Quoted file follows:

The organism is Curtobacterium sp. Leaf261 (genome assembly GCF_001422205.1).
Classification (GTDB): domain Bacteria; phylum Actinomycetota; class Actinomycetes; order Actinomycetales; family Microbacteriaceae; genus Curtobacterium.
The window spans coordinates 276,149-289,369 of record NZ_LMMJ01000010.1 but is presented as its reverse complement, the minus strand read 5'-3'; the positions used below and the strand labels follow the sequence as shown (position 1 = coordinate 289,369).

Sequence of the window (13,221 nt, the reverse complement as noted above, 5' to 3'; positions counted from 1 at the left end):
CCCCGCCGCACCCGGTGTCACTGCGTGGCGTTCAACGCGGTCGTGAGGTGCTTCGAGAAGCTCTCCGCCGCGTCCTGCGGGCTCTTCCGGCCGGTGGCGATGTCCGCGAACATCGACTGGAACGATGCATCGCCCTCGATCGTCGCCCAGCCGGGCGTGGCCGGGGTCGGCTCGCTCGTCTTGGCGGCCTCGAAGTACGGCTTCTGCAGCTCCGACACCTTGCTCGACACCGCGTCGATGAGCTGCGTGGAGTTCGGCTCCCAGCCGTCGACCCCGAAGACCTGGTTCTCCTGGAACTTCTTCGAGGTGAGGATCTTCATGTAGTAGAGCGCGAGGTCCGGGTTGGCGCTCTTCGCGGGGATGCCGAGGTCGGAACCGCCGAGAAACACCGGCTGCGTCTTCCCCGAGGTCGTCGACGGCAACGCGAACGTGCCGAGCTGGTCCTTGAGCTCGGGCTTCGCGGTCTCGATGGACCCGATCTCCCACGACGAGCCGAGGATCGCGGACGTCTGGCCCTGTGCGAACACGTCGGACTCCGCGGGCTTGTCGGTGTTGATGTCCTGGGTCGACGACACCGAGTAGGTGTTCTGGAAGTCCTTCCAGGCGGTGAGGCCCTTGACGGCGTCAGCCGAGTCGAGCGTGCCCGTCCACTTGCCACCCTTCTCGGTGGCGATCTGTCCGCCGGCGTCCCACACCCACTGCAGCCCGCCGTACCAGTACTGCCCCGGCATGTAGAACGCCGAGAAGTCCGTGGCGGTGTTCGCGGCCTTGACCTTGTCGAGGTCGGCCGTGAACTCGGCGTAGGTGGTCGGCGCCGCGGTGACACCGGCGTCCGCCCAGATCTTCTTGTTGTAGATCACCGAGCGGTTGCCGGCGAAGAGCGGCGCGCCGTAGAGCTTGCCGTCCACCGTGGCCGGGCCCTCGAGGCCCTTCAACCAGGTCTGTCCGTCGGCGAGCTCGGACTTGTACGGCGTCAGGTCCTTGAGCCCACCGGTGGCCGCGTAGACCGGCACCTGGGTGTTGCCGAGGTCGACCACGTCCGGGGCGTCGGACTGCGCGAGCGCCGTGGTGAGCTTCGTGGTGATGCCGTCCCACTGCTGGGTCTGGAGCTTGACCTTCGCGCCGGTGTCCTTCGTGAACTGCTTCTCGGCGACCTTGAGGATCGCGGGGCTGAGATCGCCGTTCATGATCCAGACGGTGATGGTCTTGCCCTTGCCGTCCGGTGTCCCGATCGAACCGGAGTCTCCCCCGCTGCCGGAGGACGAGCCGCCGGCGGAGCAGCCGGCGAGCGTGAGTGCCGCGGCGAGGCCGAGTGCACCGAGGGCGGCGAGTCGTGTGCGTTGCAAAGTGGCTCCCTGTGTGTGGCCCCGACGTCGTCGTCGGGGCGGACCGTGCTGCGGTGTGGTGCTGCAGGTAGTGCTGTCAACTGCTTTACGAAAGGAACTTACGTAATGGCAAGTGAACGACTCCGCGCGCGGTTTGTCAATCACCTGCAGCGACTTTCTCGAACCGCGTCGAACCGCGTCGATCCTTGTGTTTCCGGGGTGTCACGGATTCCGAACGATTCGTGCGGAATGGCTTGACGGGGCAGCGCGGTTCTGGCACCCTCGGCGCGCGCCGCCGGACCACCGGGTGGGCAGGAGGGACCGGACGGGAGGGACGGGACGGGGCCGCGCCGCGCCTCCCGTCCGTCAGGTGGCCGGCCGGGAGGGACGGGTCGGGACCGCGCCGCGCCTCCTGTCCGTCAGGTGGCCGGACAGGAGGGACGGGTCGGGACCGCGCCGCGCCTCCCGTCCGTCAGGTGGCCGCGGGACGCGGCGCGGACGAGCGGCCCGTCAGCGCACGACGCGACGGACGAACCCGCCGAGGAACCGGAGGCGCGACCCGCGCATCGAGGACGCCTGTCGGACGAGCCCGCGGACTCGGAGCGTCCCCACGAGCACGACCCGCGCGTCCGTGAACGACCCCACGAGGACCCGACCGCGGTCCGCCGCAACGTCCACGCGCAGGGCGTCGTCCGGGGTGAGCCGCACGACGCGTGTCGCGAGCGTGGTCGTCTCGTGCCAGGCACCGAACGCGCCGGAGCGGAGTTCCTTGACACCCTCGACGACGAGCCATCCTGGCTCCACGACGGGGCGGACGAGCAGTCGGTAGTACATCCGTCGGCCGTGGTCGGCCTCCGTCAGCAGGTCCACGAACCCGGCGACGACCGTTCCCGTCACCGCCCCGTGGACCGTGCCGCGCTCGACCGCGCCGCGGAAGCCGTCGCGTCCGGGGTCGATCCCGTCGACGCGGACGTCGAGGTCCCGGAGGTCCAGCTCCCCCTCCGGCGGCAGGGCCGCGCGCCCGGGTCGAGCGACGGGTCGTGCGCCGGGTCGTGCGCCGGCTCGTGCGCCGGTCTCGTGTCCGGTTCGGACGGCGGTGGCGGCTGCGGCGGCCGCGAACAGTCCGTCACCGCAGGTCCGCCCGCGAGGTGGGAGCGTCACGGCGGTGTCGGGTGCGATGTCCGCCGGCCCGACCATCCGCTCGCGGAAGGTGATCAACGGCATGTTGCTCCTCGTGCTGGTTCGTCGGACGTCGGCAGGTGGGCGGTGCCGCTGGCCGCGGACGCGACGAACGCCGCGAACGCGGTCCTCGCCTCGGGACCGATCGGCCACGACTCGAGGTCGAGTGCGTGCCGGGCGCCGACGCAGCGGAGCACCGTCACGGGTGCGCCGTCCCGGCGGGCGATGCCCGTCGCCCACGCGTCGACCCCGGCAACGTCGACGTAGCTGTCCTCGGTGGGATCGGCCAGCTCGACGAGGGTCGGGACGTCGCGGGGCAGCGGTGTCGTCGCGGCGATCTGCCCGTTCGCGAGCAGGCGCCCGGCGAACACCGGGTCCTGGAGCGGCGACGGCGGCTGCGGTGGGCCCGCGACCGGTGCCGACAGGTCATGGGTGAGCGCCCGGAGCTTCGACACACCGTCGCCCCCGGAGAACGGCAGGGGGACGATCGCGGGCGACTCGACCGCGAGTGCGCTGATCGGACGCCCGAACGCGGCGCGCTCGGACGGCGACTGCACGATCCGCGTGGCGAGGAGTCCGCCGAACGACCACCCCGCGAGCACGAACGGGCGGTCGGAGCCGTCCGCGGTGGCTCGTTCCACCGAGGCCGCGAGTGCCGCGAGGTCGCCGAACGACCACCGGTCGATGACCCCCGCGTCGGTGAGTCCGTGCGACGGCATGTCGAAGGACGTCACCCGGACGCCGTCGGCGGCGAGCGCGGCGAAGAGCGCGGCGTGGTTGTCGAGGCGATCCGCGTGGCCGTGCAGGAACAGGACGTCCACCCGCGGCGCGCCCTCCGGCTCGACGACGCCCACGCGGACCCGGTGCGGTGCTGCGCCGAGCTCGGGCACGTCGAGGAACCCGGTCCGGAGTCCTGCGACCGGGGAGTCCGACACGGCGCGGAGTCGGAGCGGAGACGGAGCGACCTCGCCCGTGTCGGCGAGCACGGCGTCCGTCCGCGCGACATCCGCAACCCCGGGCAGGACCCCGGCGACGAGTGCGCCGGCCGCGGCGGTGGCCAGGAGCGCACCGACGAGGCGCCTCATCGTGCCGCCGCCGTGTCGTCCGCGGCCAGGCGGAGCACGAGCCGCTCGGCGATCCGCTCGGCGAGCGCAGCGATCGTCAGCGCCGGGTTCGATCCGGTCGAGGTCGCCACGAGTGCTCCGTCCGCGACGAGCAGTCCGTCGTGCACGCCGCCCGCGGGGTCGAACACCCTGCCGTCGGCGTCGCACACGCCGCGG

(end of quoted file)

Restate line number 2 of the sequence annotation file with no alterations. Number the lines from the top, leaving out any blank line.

Classification (GTDB): domain Bacteria; phylum Actinomycetota; class Actinomycetes; order Actinomycetales; family Microbacteriaceae; genus Curtobacterium.